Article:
Just as you would focus on ensuring the remote employee is aware of their responsibilities, you should spend some time with the supervisor who will be managing the remote employee to ensure they are equipped to handle this transition.

Depending on the company model, it may or may not be appropriate for the remote employee to work flexible or irregular hours so long as they are able to meet their targets. In some instances, this may not be possible, and in those cases you should clearly articulate that the employee must work conventional hours.

Hot Tip 4: Include Facetime

One of the reasons remote working arrangements are so common in the modern workforce is because of the ease by which individuals can communicate. Your teams are likely already skilled in communications such as email or chat, so integrating someone who is not physically in the office may be easier than you think.

This type of communication, however, is not always the most appropriate way of interacting with your employees, so it is important that you continue to engage with remote employees in face-to-face communication as well as over the phone. As you can probably imagine, providing critical feedback is probably best reserved for a conversation over the phone or an in-person meeting. Remember: in most instances, a remote employee will still be able to come into the office occasionally or have a conversation over the phone or via video chat, so be sure to make space for those kinds of communications.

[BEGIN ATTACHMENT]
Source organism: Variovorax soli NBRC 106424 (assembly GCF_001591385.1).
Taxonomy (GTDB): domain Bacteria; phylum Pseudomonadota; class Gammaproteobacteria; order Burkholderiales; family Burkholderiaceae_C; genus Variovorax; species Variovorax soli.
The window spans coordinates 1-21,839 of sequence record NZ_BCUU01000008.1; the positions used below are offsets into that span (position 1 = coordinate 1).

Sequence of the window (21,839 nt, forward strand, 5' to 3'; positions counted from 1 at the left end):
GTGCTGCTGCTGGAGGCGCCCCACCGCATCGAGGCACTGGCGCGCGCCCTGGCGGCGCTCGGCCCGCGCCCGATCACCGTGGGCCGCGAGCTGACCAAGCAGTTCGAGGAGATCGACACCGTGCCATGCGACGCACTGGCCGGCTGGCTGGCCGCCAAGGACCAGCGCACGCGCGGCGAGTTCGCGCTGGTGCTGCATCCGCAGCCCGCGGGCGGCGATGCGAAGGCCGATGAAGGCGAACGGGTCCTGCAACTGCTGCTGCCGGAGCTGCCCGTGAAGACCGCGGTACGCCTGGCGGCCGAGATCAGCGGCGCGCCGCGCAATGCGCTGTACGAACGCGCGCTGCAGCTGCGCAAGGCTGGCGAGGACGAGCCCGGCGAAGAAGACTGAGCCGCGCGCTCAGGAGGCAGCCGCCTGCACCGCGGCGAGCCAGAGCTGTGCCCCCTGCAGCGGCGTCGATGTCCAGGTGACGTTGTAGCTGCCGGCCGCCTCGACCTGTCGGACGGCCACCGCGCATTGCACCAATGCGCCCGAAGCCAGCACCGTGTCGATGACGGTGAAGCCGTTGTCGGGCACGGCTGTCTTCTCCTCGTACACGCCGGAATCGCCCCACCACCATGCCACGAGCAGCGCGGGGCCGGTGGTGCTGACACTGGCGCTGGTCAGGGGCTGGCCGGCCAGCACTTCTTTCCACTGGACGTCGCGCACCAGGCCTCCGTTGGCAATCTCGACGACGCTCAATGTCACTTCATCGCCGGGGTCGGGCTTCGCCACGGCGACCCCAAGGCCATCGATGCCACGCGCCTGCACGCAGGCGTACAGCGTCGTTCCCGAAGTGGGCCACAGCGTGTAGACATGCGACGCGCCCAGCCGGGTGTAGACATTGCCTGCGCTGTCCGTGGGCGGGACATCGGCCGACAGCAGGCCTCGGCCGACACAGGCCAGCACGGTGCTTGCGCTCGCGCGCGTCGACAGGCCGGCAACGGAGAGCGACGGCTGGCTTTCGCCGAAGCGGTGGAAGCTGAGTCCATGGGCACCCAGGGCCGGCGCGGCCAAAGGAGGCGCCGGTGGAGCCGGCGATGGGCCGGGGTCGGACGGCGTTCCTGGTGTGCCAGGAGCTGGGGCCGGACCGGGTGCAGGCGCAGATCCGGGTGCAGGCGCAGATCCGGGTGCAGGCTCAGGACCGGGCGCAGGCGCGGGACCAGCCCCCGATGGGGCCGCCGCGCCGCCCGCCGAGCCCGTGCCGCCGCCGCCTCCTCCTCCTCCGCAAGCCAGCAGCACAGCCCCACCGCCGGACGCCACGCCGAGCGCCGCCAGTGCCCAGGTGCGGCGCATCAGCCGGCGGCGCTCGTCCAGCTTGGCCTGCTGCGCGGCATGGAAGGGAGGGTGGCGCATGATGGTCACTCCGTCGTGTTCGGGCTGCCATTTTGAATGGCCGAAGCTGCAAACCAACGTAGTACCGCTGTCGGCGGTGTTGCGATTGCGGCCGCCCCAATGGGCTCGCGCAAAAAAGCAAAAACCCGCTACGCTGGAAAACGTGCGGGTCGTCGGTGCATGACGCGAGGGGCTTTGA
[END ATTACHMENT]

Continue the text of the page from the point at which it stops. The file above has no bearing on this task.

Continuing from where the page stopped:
Hot Tip 5: Equipment

Ensuring your remote workers have the proper equipment to do their jobs remotely is an essential part of a remote working program. Some workplaces don’t mind their employees using their personal computers for work, while others find it safer to provide their employees with some equipment. What you are able to offer will depend on the type of equipment your employees need as well as your resources.

Make sure to take down the serial numbers of all the equipment you provide as you will need a way to identify the items you need to recover in the event that the employee leaves the company.


Jason Fried, one of the biggest advocates for remote working arrangements and the co-founder and CEO of Basecamp, once stated that “work doesn’t happen at work” a pithy way of saying that people do not need to be in the workplace in order to create. A trusted employee in your workplace is not doomed to fall prey to distractions simply because they are working from home. In fact, being in a space where they have full control over their environment is likely going to increase happiness and reduce attrition. Not all workers want to work remotely or should work remotely, but some employees well suited to this arrangement will appreciate this offering.

If you have any questions about how to introduce remote working into your organization or would like us to draft a remote working plan, please get in touch.